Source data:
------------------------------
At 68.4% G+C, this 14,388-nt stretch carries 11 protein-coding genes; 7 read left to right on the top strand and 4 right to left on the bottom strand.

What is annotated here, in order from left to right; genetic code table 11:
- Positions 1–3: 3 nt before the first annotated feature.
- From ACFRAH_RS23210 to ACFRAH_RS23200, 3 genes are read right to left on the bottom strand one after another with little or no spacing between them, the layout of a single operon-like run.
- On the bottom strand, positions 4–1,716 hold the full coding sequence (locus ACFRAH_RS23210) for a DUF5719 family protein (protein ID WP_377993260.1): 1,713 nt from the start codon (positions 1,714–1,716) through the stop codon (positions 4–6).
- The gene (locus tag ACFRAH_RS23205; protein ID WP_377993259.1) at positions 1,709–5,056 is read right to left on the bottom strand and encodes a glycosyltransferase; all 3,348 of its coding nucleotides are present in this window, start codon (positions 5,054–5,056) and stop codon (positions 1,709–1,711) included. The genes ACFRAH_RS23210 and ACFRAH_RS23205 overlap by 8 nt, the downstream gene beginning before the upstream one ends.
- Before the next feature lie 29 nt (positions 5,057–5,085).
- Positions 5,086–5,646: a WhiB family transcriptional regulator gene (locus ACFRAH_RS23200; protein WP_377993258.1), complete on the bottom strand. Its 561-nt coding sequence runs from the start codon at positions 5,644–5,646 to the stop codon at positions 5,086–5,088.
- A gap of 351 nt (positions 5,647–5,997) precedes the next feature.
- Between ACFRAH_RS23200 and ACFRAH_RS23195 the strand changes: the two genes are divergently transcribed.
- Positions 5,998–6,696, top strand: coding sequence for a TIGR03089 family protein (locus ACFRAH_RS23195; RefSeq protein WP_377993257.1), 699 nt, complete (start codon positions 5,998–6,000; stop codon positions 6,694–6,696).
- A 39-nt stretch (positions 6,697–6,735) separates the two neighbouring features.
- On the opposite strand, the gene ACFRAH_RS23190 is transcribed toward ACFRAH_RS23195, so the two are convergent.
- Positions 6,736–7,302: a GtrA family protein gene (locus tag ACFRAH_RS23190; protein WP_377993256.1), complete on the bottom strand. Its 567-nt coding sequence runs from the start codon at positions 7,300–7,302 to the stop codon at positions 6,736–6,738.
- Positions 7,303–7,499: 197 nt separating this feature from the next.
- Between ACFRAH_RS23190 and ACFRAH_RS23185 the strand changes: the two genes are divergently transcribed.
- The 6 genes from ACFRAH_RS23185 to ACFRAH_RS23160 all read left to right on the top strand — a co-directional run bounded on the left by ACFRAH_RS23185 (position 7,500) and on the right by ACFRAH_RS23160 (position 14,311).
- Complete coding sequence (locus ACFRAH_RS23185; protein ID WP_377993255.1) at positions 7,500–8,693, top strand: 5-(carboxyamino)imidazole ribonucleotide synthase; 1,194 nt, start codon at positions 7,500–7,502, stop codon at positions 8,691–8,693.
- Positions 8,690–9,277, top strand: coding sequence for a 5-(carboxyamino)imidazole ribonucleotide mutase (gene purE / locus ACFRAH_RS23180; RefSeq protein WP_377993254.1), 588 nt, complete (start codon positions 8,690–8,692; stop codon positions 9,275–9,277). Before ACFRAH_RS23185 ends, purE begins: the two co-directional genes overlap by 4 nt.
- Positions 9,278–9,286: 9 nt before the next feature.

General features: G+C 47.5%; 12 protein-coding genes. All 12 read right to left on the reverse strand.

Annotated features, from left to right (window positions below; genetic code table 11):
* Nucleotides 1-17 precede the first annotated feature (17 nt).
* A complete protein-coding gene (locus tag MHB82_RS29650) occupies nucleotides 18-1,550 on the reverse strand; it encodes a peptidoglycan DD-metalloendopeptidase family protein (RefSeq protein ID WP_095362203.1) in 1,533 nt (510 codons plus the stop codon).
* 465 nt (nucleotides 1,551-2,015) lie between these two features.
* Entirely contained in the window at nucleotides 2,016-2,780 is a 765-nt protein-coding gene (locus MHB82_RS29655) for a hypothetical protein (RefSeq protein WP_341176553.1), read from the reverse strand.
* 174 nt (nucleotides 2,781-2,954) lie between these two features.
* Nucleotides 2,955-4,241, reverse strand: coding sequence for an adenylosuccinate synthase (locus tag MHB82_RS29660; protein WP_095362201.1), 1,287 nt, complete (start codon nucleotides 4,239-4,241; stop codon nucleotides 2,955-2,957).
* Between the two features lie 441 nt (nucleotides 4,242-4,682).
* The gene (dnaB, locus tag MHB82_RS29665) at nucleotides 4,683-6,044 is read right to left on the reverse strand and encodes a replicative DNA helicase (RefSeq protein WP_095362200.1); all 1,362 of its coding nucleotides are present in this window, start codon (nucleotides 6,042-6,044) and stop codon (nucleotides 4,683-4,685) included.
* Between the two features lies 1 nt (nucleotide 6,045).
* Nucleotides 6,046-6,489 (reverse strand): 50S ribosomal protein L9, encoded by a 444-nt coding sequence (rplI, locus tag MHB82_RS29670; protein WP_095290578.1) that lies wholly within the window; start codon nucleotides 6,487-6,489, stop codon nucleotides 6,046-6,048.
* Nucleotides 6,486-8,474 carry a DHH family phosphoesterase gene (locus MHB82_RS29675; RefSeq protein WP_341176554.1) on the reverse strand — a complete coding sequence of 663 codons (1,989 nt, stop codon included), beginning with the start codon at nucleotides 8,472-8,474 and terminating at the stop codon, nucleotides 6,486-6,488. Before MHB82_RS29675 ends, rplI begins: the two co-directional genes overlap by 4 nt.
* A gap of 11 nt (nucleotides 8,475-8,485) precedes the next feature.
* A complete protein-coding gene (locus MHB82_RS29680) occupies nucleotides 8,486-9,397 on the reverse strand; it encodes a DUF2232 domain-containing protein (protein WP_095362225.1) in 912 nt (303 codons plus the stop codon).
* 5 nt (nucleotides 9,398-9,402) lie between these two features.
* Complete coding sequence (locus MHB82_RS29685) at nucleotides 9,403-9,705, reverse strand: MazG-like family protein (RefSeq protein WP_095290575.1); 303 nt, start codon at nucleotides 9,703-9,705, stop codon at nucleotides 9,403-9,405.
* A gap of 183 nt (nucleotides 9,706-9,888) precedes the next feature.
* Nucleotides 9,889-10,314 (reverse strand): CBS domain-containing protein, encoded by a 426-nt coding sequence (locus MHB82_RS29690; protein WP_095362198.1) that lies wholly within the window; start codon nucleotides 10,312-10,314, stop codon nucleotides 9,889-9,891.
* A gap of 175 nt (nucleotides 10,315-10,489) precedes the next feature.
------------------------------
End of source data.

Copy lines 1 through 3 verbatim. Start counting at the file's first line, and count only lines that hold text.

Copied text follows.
At 68.4% G+C, this 14,388-nt stretch carries 11 protein-coding genes; 7 read left to right on the top strand and 4 right to left on the bottom strand.

What is annotated here, in order from left to right; genetic code table 11:
- Positions 1–3: 3 nt before the first annotated feature.